08:29, May 02 114 0 law.com

2017-05-02 08:29:04

 

Women Push for Lead Roles in Mass Torts
Lori Andrus of Andrus Anderson. (Photo courtesy Pamela Palma)

 

In 20 years as a San Francisco plaintiffs lawyer, Lori Andrus has secured top roles in mass tort cases against companies including Farmers Group, Bayer and Johnson & Johnson over pay discrimination, defective birth control and other ills.

She wants more women to join her.

Backed by research highlighting a persistent gender imbalance in mass torts, Andrus and others are encouraging more women to step forward — and more judges to appoint them to leadership roles.

“There has been incremental progress over the last four decades, but change is not happening fast enough,” said Andrus, co-founder of San Francisco plaintiffs firm Andrus Anderson. “We have to think differently.”

Women on average comprised only 16.6 percent of attorneys appointed as class counsel or to plaintiffs steering committees in multidistrict litigation filed from 2011 to mid-2016, according to a new study, “Vying for the Lead in the Boys’ Club,” done by Dana Alvare for Temple University Law School’s Women in Legal Leadership Project. But in 2015 alone, the number jumped to 27.7 percent, the study found.

The stakes are high for these appointments, since the lawyers handle litigation that affects hundreds or even thousands of plaintiffs. A leadership role in multi-plaintiff litigation means prestige, and, potentially, a big financial payoff.

Last September, as co-class counsel, Andrus won a $4 million pay discrimination settlement from Farmers Group for roughly 300 women lawyers at the company. Farmers denied wrongdoing but agreed to change its pay practices. In February, a California superior court judge appointed Andrus to the plaintiffs steering committee for a mini-MDL alleging that Essure, a birth-control device inserted in the fallopian tubes, causes serious injuries to women.

Women make up the majority of leaders for the Essure case, including lead counsel Fidelma Fitzpatrick of Motley Rice.

Reaching the Judges

Last fall, at the annual meeting in Aspen for Women En Mass, a group for women in mass torts that helped fund the Temple study, Andrus challenged her colleagues to raise female plaintiffs lawyers’ visibility with federal and state court judges. “They’re the ones who make the appointments,” she said.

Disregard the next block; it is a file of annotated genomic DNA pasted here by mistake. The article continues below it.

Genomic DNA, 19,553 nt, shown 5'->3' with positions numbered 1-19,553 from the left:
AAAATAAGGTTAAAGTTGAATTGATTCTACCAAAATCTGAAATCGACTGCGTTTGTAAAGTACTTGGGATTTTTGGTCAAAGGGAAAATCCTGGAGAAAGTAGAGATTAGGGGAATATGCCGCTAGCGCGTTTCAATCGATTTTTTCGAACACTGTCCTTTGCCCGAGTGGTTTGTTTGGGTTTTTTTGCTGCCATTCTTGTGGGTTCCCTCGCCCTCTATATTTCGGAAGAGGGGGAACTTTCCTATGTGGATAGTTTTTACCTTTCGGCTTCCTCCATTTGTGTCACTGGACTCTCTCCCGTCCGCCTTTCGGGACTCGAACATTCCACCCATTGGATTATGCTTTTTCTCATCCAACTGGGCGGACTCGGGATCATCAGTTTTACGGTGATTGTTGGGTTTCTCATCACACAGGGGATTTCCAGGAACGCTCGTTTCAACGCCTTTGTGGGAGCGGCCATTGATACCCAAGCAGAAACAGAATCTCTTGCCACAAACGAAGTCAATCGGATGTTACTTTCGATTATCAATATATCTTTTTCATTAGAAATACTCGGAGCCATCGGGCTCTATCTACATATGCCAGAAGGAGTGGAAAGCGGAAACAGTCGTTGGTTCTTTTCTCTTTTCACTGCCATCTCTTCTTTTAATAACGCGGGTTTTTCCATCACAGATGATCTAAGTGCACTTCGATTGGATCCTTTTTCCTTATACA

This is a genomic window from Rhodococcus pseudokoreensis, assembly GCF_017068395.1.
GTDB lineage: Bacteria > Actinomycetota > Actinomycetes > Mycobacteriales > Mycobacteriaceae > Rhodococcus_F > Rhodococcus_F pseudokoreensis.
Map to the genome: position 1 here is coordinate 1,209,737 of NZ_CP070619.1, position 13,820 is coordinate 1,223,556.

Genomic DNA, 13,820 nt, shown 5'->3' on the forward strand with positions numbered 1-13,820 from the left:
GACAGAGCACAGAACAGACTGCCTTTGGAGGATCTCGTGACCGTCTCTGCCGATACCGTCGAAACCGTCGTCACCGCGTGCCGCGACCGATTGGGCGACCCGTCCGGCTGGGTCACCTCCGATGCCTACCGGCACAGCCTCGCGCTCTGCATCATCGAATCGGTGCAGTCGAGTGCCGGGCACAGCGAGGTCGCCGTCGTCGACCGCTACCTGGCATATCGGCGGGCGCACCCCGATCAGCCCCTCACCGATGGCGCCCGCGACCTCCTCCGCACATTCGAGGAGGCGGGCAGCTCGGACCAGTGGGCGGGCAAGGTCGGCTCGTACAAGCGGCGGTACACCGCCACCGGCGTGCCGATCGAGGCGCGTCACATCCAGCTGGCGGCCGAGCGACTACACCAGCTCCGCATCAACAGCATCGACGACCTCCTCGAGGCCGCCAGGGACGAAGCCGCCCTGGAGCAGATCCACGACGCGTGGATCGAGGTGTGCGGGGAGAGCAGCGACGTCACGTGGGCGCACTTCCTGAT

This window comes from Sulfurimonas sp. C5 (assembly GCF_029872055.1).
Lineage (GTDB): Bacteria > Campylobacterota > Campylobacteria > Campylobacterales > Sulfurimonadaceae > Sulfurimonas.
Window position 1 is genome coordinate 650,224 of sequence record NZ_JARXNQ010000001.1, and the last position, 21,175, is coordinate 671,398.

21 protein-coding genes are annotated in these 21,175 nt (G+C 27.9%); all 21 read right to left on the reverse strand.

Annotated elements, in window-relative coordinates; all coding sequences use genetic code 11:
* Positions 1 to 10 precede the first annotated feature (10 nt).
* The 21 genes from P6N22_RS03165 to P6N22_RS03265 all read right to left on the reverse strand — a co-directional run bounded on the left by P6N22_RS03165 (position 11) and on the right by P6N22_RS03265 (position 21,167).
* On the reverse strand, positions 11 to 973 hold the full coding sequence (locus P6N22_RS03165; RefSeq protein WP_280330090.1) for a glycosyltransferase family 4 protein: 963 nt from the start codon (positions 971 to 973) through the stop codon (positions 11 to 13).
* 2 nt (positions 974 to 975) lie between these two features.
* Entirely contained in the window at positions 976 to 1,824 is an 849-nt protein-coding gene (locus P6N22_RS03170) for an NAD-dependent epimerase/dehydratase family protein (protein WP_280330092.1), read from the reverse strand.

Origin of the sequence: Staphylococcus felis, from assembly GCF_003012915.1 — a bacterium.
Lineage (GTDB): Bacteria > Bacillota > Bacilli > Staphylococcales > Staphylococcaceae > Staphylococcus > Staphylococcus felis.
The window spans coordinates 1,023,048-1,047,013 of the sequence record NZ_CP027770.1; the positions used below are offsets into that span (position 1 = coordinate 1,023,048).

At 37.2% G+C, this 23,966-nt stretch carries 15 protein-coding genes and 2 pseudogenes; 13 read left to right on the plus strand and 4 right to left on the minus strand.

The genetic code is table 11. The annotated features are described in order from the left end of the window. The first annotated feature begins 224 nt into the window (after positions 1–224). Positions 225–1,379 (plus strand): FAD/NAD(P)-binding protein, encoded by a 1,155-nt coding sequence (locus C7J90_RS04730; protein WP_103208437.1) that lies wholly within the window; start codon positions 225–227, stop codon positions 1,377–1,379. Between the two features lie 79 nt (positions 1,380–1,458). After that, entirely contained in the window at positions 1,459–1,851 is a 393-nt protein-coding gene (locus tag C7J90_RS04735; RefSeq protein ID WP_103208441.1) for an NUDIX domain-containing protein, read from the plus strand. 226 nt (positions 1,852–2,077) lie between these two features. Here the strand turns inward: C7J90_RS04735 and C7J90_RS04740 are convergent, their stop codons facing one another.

Now in its fifth year, Women En Mass maintains an active listserv of 400 where female mass tort lawyers share advice. “It’s a myth that women are not out there.” Andrus said.To increase the number of women and minorities leading class actions and MDLs, Andrus co-organized an April conference in Atlanta with Adam Moskowitz of Miami plaintiffs firm Kozyak Tropin & Throckmorton. The gathering, held by Duke Law School’s Center for Judicial Studies, brought together seasoned plaintiffs and defense lawyers — and 14 federal judges.

The event kicked off the center’s initiative to craft best mass tort practices — including for judges who appoint lead plaintiffs lawyers. Judges have wide discretion in deciding which lawyers get lead roles in mass torts, using criteria such as ability, experience, and financial resources. Many haven’t handled massive multi-plaintiff cases before, so they pick lawyers with prior experience — who tend to be the same group of mostly white men.

Leading the litigation also takes deep pockets, since the plaintiffs lawyers fund it — and that same small group tends to have them.

Andrus said that the plaintiffs lawyers often organize themselves, assembling a slate of proposed leaders, and judges will sign off. “How that happens can be a bit of a mystery if you are not part of the in-group,” she said.

But that’s changing. As in the Essure case, judges are starting to cast a broader net in making appointments.

“We want the judges to know we’re here, we’re ready and we’re able,” Andrus said.